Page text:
FC Sevilla's Javier Saviola (L) vies with Erik Hagen (R) of Russian Zenit Saint-Petersburg in 2005. Photo: Yuri Kadobnov/AFP
The 38-year old Norwegian footballer said it was customary to pay for match-fixing and he and his teammates each paid a referee $3,000 (2,180 euros)
to secure the outcome of a UEFA Cup match between 2005 and 2008.
In return he said each of them received a $12,000 bonus.
"I can't remember which match it was … I asked 'what's going on' and they just said 'You got to get used to this because that's how it is'," he told Norwegian daily VG.
Asked whether he had brought the issue to the attention of UEFA he said he would "tell them the same thing if they ring me".
"Someone has to be the first to do this," he said. "There are lots of rumours about corruption in international football."
Later Hagen has told Russia's ITAR-TASS news agency by phone that the match that he was talking about was Zenit's UEFA Cup group stage encounter with the Portuguese team Vitoria Guimaraes and Zenit had won it 2-1.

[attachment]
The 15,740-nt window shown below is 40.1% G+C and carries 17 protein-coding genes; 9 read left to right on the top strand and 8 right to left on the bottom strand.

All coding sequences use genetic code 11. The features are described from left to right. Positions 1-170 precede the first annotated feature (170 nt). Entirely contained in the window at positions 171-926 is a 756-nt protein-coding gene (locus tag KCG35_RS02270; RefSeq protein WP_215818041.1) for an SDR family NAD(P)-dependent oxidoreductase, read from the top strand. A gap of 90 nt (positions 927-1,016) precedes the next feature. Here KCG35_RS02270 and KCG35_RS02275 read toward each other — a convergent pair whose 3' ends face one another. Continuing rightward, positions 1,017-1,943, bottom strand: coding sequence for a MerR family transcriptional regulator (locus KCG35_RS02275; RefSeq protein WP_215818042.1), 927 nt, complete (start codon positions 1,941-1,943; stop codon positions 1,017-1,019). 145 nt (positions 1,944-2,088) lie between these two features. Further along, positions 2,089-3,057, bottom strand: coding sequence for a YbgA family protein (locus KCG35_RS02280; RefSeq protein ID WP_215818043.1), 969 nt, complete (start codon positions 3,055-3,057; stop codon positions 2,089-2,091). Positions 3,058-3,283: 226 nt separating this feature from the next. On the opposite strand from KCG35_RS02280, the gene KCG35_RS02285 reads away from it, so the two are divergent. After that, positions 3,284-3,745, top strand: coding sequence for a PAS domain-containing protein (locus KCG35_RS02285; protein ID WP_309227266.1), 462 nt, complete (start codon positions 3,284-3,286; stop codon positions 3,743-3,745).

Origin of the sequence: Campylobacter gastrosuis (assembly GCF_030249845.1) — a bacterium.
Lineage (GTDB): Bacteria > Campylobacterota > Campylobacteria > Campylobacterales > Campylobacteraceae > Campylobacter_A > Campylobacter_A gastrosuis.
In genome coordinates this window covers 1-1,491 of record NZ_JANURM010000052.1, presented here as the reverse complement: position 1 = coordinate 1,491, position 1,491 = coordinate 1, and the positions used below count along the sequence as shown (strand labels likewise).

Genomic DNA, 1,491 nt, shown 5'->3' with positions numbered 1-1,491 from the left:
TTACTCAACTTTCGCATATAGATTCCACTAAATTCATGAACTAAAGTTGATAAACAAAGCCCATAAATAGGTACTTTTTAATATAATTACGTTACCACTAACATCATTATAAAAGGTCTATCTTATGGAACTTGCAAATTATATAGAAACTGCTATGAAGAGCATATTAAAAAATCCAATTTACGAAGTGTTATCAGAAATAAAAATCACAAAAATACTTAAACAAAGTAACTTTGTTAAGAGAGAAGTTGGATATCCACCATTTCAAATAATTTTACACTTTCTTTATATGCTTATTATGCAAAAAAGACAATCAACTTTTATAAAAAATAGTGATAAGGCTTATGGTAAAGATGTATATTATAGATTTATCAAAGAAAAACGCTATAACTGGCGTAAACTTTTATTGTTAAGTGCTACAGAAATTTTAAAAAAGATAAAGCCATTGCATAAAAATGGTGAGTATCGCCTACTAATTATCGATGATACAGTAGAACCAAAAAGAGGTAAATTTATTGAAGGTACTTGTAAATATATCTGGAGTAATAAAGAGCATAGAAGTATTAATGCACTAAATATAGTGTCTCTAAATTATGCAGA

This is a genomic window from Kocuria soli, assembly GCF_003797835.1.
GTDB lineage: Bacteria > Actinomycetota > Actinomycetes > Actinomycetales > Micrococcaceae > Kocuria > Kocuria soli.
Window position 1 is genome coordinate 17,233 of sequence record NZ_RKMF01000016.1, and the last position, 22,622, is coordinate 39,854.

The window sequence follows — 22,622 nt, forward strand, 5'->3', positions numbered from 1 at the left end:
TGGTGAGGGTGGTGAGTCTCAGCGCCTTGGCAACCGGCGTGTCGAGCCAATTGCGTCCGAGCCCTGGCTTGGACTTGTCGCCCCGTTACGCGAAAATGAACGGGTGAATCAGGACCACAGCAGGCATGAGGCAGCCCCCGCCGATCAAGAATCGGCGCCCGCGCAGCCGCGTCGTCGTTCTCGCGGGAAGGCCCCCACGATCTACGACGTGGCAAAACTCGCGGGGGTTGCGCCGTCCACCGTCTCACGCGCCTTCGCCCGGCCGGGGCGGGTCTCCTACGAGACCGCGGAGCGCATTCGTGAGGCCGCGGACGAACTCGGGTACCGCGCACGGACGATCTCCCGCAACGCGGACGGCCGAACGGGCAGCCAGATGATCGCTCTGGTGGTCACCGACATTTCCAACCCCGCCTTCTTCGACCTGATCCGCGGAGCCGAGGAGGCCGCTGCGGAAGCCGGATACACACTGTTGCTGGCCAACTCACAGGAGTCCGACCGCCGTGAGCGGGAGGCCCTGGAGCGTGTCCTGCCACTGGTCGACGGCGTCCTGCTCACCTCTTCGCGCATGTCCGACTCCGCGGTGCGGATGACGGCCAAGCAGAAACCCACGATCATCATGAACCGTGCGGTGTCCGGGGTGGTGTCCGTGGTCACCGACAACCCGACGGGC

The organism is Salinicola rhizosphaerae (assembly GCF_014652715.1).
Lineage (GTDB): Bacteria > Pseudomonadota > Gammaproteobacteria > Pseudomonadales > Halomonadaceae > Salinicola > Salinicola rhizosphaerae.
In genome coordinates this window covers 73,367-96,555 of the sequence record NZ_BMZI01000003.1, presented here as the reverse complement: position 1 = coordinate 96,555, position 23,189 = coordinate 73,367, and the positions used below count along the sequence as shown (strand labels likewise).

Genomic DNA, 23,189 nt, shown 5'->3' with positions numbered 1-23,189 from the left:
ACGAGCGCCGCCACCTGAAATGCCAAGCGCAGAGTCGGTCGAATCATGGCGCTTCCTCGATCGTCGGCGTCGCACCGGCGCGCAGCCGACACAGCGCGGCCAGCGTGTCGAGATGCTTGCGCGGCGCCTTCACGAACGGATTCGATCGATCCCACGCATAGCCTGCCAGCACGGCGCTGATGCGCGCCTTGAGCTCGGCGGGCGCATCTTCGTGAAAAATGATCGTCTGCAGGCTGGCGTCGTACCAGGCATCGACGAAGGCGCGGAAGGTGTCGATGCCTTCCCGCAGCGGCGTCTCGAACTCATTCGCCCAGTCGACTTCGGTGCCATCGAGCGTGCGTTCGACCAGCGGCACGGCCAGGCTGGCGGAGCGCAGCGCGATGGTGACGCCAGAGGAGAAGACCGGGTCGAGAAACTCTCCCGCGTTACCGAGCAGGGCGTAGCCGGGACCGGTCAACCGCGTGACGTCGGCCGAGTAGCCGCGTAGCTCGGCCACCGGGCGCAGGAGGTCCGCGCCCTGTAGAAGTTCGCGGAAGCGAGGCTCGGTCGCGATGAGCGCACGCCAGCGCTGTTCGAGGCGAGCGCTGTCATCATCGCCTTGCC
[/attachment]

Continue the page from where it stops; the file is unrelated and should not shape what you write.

In October 2005 Zenit beat them in the UEFA Cup clash, which was officiated by the referee Dejan Delevic of Serbia and Montenegro.
"What evidence do I have?" Hagen told ITAR-TASS. "After the match the atmosphere in the dressing room was a bit strange, not like after the regular victory.
"Who exactly paid the referee? All the players paid a bit. I think there was a team meeting where this decision was taken. Unfortunately I don't know Russian and didn't understand anything of what has been said at that meeting."
Meanwhile, Zenit denied the allegations completely. "We are deeply astonished by the statement of Erik Hagen," a spokesman foe the Russian team, Evgueny Gusev told the state news agency RIA Novosti.
"Zenit has always followed and follows the principles of fair play and proves its worth only on the football field."